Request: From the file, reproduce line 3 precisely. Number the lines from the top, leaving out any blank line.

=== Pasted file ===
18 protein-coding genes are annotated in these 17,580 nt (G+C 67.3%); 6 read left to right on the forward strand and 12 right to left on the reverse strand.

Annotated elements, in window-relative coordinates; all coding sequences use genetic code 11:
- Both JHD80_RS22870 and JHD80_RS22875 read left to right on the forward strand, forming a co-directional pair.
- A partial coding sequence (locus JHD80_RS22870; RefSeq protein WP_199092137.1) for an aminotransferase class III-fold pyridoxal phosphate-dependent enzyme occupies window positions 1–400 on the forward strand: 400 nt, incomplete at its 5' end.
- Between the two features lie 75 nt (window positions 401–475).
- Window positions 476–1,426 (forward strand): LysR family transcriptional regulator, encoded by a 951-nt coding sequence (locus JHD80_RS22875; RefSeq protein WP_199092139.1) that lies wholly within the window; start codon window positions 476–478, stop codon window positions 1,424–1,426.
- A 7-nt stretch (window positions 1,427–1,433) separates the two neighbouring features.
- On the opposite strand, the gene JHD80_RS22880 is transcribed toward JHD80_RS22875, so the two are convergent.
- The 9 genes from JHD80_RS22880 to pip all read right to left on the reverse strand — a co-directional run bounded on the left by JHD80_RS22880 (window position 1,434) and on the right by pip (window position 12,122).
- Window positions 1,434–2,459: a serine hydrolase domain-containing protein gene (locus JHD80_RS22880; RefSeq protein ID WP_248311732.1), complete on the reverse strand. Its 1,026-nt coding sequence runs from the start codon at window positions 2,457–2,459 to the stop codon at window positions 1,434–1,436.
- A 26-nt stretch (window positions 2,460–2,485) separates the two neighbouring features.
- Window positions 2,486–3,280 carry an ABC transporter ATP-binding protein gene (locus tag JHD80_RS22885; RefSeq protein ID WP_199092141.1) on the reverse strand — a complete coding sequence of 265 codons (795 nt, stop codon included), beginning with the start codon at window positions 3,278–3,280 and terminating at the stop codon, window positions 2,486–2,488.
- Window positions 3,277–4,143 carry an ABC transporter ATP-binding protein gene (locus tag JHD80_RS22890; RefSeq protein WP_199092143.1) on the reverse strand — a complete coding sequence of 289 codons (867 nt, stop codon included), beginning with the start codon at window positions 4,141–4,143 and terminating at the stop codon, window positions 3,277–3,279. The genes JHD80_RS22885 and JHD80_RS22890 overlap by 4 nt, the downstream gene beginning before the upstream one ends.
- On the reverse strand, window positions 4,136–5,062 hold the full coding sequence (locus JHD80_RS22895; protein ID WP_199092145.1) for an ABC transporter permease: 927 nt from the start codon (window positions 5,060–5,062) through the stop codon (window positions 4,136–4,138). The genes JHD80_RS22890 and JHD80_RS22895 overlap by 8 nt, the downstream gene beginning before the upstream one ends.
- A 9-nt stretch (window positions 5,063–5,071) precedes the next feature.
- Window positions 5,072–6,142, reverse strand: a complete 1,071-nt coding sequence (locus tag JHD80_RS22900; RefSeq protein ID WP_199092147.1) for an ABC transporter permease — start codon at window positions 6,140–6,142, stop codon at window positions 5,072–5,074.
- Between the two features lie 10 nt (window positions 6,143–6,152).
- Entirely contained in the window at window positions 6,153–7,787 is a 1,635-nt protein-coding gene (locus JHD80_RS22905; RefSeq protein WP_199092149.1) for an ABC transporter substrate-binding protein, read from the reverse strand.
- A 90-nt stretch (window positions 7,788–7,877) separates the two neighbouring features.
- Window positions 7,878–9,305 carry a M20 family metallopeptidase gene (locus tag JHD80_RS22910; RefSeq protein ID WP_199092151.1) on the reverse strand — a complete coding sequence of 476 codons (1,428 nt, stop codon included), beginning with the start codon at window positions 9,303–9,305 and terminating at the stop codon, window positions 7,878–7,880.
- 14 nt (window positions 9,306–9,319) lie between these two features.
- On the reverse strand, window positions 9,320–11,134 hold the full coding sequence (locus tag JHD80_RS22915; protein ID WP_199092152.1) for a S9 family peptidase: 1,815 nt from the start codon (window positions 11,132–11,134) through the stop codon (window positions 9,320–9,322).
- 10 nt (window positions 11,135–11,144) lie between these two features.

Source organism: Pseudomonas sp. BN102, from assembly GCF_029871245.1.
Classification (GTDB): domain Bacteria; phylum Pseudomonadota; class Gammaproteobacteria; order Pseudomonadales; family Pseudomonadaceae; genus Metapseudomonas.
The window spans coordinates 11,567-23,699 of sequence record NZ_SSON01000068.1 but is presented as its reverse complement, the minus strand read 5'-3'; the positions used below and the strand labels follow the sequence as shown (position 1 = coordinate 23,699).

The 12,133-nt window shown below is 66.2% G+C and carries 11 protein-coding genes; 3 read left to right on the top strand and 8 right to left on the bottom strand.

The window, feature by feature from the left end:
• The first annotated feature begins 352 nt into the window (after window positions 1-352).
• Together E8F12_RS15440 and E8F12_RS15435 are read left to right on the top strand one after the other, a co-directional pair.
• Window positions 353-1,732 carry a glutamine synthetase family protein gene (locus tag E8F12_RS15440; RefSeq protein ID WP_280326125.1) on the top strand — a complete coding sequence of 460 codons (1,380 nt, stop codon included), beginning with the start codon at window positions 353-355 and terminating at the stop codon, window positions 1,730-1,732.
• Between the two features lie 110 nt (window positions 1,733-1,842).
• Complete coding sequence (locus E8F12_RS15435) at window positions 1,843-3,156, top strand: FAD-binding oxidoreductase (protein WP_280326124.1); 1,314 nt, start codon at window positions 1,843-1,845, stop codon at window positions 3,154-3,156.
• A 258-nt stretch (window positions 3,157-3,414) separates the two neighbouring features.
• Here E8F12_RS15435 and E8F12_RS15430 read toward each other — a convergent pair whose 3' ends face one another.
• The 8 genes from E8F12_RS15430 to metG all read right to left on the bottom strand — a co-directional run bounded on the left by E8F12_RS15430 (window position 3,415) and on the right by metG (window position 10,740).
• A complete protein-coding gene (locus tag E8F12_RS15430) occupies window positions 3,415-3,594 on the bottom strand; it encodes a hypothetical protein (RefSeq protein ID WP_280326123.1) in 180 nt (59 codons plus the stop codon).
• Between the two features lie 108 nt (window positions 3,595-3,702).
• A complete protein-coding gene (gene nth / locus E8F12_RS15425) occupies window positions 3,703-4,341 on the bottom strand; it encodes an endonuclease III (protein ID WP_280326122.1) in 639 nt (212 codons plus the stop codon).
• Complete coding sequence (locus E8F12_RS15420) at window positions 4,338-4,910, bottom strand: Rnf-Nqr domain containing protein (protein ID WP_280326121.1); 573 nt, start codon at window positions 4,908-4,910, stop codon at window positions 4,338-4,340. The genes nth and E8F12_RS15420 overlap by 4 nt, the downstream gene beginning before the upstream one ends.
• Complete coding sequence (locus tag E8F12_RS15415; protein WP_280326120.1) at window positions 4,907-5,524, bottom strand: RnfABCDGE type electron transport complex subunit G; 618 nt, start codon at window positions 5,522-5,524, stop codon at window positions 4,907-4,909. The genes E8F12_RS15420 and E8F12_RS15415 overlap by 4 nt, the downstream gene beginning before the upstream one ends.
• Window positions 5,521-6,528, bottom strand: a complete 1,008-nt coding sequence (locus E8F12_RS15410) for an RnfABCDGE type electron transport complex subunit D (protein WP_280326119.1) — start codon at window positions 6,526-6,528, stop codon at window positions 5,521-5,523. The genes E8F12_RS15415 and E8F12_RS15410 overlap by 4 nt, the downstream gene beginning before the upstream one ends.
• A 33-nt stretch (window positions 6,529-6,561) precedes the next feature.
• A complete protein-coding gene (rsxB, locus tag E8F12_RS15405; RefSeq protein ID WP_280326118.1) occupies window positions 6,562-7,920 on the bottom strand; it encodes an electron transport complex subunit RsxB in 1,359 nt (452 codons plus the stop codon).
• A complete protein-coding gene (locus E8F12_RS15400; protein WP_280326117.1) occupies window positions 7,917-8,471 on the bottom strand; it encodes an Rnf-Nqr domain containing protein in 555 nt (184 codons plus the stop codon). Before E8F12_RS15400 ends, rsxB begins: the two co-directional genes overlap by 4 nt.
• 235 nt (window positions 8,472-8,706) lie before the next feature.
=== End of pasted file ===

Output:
- Both JHD80_RS22870 and JHD80_RS22875 read left to right on the forward strand, forming a co-directional pair.